Delivering Safety Training for Gen Z Will Require Explaining the Why
Generation Z, people born between 1997 and 2012, will soon surpass millennials as the most populous generation in businesses. As Gen Z enters the workforce, they face the challenges common to all young workers and familiar to managers, as well as some new factors to contend with in the workplace.
In his 25 years of experience, Edward Sowers, risk management service specialist, Central & South region for Amerisure Insurance, has found this generation to be in need of new training techniques that incorporate instant feedback and on-demand learning.
“Maintaining younger workers’ attention while conducting safety training is especially important because some younger workers may have a shorter attention span and tend to intake information in short bursts,” said Sowers.
A small cross sectional study of nursing students from the International Journal of Environmental Research and Public Health (IJERPH) published in 2020 found that “they preferred, as teaching methods, linking mentorship learning to clinical experiences, online tutorials or videos, interactive gaming, and virtual learning environments,” instead of traditional classroom structures for training.
Further, over 90% agreed they were voracious consumers of digital content — a product of the first true social media generation.
“This is part of the reason we are seeing micro-or macro-safety training being pushed out from employers via mobile devices to their younger generation of workers,” said Sowers.
“Additionally, it is important to ensure that the younger generation understands the ‘why’ behind the safety policies and procedures, as opposed to simply communicating the information because it’s policy or because OSHA says so.”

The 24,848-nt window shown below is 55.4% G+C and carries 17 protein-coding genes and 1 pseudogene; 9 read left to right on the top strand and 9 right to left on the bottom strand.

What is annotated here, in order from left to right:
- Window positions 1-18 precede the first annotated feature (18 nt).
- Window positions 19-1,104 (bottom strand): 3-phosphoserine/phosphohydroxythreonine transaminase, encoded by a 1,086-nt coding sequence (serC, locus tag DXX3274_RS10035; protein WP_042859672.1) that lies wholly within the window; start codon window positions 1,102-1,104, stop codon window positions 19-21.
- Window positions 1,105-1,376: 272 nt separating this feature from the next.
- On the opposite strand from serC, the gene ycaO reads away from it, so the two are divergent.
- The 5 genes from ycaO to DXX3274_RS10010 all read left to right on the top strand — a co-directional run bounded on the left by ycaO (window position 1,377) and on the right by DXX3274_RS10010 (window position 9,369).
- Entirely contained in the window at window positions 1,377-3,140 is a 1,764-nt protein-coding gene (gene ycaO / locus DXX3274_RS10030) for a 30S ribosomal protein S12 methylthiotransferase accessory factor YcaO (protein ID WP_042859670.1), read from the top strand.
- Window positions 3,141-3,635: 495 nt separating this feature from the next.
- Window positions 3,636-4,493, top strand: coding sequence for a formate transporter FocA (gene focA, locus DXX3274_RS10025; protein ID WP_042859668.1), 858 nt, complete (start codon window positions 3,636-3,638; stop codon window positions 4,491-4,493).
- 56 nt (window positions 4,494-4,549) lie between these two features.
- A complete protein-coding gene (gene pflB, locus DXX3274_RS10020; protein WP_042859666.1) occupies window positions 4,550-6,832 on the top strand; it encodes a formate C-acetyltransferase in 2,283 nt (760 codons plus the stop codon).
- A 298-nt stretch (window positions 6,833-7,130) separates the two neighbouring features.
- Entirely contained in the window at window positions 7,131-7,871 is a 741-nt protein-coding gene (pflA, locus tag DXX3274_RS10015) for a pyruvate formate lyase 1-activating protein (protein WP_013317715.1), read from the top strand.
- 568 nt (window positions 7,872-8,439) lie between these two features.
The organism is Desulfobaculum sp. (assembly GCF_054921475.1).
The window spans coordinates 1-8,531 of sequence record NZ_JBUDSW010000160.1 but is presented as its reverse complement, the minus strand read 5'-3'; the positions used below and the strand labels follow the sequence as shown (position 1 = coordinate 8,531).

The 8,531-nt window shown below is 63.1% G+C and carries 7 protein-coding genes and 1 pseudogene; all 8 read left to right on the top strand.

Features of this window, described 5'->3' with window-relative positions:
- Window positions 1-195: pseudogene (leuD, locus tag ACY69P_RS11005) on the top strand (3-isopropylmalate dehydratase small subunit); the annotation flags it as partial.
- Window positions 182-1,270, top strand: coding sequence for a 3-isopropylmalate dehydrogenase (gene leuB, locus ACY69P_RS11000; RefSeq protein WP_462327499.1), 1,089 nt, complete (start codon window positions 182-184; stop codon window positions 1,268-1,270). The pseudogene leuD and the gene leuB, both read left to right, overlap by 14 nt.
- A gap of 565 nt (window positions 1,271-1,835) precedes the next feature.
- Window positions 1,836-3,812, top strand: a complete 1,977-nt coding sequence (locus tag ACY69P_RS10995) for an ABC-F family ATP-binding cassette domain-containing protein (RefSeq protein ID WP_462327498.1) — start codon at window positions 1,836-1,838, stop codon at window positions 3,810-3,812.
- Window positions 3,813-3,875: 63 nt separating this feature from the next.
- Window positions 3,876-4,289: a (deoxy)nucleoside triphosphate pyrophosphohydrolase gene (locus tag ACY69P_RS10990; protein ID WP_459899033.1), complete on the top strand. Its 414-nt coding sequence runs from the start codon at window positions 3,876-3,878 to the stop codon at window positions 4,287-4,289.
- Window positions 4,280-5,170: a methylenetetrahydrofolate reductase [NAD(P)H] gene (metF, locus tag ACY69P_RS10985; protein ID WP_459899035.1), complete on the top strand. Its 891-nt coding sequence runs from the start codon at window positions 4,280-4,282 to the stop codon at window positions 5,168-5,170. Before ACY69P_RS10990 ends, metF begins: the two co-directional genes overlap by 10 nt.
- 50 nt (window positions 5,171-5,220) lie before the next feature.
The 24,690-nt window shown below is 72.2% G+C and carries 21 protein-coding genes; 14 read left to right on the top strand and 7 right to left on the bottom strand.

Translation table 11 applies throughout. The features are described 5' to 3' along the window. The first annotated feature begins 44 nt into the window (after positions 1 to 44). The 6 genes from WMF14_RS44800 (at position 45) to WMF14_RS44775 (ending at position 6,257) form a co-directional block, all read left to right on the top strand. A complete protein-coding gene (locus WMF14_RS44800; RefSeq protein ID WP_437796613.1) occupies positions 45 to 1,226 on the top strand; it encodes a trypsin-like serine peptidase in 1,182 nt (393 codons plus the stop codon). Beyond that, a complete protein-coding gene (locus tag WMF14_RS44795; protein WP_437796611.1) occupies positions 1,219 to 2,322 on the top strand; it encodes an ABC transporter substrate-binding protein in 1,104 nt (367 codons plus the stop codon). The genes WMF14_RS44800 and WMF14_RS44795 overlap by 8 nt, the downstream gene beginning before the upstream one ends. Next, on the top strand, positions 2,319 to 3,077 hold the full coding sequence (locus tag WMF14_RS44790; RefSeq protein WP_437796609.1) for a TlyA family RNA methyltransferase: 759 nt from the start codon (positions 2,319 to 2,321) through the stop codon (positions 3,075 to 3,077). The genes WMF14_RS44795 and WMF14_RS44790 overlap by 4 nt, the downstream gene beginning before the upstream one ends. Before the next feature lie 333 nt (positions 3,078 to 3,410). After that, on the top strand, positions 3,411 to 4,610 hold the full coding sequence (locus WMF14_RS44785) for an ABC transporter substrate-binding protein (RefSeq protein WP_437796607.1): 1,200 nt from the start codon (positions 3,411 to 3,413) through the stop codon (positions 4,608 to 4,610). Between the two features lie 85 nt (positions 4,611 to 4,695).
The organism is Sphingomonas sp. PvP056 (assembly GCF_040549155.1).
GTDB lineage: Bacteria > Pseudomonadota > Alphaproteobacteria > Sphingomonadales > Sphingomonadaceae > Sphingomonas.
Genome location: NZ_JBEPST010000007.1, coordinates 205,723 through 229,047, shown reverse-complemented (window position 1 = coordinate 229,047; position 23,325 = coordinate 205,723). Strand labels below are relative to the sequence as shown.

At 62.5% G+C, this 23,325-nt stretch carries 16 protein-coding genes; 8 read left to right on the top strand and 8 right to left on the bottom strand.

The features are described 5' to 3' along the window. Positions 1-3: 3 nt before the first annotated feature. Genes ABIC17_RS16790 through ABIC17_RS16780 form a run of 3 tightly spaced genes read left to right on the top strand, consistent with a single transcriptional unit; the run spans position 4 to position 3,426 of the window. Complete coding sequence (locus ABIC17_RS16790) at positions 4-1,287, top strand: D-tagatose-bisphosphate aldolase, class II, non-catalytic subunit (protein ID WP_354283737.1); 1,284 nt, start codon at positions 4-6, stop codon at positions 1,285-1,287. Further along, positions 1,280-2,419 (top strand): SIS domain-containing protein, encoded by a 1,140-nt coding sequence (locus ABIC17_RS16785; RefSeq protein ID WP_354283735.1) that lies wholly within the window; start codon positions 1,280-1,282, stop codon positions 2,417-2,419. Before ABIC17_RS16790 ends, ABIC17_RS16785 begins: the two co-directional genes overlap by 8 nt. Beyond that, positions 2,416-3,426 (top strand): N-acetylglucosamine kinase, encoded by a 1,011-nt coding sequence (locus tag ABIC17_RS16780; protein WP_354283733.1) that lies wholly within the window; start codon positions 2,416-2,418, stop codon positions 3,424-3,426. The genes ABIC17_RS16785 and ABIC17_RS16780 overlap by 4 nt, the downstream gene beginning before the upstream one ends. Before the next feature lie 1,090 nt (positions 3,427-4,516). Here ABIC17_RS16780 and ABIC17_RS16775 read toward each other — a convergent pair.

Injury Rates Among Young Workers
As with other generations, it is generally accepted that Gen Z workers have higher rates of injury compared to their older counterparts.
A 2022 Journal of Safety Research study reviewed this assumption and found complicating factors managers planning safety programs should be aware of, including more nebulous concepts like an individual’s response to hazardous work environments based on their characteristics and how they started work (on a family farm or in “under the table” employment for example) versus less mutable characteristics like gender.
The researchers explain: “Across different severities of work injuries, young males are at higher risk than young females are, and there is a more consistent age effect for males than there is for females, holding job characteristics constant.”
Given this research, generational workforce mix trends could present an issue for workers’ compensation programs and occupational health professionals as the workforce skews younger.
There were about 17.3 million workers under age 25 in 2020, nearly 12% of the workforce. By contrast, data from the Pew Research Center found that 28.6 million baby boomers retired just in the third quarter of 2020, a large increase from the previous year (which could be partially accounted for by pandemic related labor changes).
As this trend accelerates, managers could soon see workplaces with significant expectations for digital strategy in all areas, including safety.